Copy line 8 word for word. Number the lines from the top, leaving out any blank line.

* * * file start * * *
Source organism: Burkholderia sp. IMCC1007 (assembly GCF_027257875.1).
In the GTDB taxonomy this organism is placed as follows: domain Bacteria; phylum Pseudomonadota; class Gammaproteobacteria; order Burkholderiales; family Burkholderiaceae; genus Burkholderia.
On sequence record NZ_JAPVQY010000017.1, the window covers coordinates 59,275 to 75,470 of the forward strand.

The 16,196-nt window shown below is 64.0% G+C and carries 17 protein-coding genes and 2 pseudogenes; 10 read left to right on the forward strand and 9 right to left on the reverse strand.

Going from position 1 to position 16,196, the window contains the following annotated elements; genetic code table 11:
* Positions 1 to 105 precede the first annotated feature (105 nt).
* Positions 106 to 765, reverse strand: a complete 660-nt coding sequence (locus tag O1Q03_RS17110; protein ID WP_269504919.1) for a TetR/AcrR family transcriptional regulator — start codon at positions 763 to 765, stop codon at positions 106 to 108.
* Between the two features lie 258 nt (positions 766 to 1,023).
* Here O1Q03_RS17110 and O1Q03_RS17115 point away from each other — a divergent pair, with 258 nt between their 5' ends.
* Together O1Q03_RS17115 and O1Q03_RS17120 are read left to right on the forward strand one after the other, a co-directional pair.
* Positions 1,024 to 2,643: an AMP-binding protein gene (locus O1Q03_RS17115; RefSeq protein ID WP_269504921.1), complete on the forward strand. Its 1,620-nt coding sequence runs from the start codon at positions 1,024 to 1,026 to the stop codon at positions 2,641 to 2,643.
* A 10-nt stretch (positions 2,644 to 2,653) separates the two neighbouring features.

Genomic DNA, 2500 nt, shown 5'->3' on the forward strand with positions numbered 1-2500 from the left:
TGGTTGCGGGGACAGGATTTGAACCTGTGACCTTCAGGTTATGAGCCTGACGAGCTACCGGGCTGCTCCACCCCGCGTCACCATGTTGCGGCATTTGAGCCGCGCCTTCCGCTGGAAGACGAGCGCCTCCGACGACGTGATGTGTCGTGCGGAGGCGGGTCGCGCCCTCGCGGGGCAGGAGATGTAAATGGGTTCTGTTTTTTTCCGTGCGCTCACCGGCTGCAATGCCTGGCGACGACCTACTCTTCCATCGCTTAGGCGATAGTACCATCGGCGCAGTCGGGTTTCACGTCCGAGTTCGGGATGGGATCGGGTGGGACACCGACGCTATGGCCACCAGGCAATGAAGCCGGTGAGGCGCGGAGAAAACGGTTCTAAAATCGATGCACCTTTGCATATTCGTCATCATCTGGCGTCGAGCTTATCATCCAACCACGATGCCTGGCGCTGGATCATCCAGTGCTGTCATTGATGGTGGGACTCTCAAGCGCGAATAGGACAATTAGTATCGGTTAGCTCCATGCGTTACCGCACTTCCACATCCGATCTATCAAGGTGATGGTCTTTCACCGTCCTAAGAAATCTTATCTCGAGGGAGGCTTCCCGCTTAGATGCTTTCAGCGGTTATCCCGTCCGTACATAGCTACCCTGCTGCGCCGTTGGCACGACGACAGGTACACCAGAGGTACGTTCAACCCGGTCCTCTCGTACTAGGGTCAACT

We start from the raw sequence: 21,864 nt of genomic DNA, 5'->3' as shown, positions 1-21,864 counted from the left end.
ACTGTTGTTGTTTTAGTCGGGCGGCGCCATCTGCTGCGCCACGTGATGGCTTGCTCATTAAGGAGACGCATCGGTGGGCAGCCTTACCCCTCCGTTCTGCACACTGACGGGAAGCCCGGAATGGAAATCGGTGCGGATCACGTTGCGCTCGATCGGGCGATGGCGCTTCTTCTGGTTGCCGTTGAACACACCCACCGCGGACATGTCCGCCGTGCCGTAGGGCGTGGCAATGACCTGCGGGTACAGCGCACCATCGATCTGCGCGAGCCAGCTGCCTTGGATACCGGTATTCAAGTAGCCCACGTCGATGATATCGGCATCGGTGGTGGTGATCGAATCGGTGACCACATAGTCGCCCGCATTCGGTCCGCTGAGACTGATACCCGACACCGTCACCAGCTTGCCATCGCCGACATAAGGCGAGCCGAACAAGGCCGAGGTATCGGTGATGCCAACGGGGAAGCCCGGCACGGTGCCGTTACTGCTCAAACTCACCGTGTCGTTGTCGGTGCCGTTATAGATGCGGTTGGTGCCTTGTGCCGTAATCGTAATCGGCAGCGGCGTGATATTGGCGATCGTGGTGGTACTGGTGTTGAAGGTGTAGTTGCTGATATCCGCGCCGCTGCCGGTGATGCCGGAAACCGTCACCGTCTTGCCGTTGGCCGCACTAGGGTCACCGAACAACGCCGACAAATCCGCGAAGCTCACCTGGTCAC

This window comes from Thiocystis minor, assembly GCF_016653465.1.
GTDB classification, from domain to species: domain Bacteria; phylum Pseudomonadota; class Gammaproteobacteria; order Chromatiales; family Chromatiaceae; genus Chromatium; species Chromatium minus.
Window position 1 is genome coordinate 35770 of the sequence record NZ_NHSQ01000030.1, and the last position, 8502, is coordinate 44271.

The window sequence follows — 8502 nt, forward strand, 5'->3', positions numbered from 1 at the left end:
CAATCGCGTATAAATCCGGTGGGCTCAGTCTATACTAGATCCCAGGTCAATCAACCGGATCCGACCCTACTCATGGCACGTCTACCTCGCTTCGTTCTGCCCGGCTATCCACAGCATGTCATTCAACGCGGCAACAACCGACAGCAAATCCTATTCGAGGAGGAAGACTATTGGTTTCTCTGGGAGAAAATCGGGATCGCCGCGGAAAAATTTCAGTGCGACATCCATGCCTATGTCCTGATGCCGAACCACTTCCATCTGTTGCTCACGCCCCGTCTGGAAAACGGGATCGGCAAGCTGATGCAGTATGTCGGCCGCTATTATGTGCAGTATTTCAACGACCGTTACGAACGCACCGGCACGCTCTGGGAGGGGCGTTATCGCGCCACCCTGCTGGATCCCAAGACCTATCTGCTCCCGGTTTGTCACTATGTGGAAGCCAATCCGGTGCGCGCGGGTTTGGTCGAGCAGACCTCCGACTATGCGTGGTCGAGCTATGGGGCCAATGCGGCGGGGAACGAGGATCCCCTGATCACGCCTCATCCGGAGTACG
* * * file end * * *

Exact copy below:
* Between the two features lie 258 nt (positions 766 to 1,023).